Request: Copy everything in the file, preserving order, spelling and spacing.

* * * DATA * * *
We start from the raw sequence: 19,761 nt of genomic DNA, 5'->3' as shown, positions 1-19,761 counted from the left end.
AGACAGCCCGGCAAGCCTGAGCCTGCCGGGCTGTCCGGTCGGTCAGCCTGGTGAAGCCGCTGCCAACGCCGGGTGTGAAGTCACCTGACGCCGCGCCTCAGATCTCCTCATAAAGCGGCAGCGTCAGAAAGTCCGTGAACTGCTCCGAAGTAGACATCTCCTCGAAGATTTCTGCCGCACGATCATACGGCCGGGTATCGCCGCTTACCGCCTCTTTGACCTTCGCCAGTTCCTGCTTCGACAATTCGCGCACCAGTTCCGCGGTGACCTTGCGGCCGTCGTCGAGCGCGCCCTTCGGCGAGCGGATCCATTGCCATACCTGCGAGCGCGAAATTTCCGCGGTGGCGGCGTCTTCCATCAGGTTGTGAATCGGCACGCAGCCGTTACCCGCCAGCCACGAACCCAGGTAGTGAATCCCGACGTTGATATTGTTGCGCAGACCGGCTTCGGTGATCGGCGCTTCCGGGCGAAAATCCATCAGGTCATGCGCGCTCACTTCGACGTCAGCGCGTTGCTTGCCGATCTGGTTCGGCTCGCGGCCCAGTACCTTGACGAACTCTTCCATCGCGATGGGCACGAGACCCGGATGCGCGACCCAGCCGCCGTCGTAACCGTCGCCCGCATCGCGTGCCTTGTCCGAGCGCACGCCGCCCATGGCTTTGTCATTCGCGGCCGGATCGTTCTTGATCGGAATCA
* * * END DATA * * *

We start from the raw sequence: 19,761 nt of genomic DNA, 5'->3' as shown, positions 1-19,761 counted from the left end.
AGACAGCCCGGCAAGCCTGAGCCTGCCGGGCTGTCCGGTCGGTCAGCCTGGTGAAGCCGCTGCCAACGCCGGGTGTGAAGTCACCTGACGCCGCGCCTCAGATCTCCTCATAAAGCGGCAGCGTCAGAAAGTCCGTGAACTGCTCCGAAGTAGACATCTCCTCGAAGATTTCTGCCGCACGATCATACGGCCGGGTATCGCCGCTTACCGCCTCTTTGACCTTCGCCAGTTCCTGCTTCGACAATTCGCGCACCAGTTCCGCGGTGACCTTGCGGCCGTCGTCGAGCGCGCCCTTCGGCGAGCGGATCCATTGCCATACCTGCGAGCGCGAAATTTCCGCGGTGGCGGCGTCTTCCATCAGGTTGTGAATCGGCACGCAGCCGTTACCCGCCAGCCACGAACCCAGGTAGTGAATCCCGACGTTGATATTGTTGCGCAGACCGGCTTCGGTGATCGGCGCTTCCGGGCGAAAATCCATCAGGTCATGCGCGCTCACTTCGACGTCAGCGCGTTGCTTGCCGATCTGGTTCGGCTCGCGGCCCAGTACCTTGACGAACTCTTCCATCGCGATGGGCACGAGACCCGGATGCGCGACCCAGCCGCCGTCGTAACCGTCGCCCGCATCGCGTGCCTTGTCCGAGCGCACGCCGCCCATGGCTTTGTCATTCGCGGCCGGATCGTTCTTGATCGGAATCA